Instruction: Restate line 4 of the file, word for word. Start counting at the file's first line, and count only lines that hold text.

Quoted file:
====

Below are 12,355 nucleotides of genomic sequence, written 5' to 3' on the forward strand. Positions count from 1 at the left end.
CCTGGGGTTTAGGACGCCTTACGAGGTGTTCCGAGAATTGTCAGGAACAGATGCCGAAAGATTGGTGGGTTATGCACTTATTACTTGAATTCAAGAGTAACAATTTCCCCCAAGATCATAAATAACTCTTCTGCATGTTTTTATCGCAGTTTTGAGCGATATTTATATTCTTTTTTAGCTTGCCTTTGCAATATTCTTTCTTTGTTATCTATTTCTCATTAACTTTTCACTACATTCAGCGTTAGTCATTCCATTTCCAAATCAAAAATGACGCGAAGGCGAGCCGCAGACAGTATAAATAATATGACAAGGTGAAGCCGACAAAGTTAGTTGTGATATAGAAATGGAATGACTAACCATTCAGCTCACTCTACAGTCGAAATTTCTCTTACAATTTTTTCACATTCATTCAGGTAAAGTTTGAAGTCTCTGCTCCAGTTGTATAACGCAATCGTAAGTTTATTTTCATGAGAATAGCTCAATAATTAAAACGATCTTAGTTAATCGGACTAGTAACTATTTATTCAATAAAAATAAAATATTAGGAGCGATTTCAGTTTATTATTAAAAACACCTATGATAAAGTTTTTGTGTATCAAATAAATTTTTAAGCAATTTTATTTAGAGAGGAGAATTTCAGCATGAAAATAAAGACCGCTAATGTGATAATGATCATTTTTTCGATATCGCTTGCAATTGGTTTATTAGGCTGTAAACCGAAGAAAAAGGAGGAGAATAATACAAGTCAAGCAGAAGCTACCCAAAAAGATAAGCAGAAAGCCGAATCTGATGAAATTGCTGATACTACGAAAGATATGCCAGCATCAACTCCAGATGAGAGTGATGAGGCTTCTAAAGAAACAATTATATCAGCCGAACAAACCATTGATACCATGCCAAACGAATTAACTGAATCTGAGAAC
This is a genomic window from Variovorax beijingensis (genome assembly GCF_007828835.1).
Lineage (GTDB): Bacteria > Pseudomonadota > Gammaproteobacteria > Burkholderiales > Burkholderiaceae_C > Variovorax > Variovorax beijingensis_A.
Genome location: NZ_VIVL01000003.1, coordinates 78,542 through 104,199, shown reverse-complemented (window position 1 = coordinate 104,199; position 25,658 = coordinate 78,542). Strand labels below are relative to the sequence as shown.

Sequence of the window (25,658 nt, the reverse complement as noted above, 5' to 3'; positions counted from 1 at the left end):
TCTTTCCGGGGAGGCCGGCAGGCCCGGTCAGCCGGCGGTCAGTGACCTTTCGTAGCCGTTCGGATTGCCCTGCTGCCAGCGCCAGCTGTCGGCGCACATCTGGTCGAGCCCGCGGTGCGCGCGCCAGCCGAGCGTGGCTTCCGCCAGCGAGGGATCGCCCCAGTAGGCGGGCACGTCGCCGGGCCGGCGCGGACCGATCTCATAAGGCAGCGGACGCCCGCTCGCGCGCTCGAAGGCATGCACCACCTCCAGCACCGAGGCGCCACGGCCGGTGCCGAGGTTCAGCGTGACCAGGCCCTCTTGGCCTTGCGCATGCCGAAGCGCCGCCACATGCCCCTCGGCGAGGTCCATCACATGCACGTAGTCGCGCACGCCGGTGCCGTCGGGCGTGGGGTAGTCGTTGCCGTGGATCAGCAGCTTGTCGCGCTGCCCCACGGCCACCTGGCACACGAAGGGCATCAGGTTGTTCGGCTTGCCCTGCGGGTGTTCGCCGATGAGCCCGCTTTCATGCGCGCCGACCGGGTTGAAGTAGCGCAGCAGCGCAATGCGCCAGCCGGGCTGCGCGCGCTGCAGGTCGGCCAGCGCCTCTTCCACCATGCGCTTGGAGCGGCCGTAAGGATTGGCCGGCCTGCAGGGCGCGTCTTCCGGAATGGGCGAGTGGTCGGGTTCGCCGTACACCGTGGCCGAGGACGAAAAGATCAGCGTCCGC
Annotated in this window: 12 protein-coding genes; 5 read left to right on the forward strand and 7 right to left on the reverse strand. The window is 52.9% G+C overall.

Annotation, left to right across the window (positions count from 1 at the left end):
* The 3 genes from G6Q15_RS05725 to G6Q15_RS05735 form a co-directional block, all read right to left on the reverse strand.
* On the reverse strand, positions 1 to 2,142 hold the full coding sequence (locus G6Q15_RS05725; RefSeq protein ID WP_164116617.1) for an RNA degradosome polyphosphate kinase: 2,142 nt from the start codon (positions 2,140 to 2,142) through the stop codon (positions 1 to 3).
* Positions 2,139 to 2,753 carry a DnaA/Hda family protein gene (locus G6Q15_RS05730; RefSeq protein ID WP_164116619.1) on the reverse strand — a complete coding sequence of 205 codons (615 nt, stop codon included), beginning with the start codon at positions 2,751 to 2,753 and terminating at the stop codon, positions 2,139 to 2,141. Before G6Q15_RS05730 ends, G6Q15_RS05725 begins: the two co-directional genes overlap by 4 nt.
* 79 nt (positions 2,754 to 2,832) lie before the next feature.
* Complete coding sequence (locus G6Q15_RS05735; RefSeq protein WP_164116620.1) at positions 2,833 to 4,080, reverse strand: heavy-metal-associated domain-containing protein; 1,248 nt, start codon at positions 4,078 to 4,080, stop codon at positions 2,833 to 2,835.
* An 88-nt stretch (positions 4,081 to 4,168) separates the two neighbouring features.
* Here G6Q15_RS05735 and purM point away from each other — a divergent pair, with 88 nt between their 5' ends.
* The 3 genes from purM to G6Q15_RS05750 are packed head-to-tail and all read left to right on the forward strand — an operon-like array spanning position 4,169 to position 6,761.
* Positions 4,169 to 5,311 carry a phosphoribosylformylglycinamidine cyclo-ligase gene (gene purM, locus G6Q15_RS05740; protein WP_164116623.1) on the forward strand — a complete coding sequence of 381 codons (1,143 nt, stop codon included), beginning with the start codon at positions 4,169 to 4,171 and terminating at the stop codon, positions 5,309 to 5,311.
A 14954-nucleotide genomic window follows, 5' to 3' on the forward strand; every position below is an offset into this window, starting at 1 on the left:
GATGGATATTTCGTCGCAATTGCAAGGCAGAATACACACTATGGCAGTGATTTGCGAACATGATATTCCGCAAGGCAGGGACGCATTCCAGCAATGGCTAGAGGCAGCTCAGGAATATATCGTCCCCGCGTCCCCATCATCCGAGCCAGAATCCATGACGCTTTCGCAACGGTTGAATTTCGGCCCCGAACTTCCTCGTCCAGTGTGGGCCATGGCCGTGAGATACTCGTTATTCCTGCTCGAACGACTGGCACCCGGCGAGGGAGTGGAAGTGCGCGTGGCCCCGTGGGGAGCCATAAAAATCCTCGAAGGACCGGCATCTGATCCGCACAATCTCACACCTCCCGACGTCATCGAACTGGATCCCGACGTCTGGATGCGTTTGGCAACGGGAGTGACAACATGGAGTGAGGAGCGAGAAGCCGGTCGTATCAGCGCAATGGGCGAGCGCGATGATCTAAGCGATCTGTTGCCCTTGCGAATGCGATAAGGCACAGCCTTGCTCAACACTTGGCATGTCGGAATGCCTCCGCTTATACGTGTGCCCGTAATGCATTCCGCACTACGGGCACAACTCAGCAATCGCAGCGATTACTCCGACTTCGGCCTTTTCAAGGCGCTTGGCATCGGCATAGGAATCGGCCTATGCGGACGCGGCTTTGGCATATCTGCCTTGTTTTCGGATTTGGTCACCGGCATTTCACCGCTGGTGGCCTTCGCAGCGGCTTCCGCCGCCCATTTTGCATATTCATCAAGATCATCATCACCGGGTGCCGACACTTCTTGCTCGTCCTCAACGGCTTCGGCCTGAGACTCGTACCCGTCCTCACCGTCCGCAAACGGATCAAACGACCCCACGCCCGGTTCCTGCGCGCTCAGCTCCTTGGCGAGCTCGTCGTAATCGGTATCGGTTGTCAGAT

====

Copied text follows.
Lineage (GTDB): Bacteria > Pseudomonadota > Gammaproteobacteria > Burkholderiales > Burkholderiaceae_C > Variovorax > Variovorax beijingensis_A.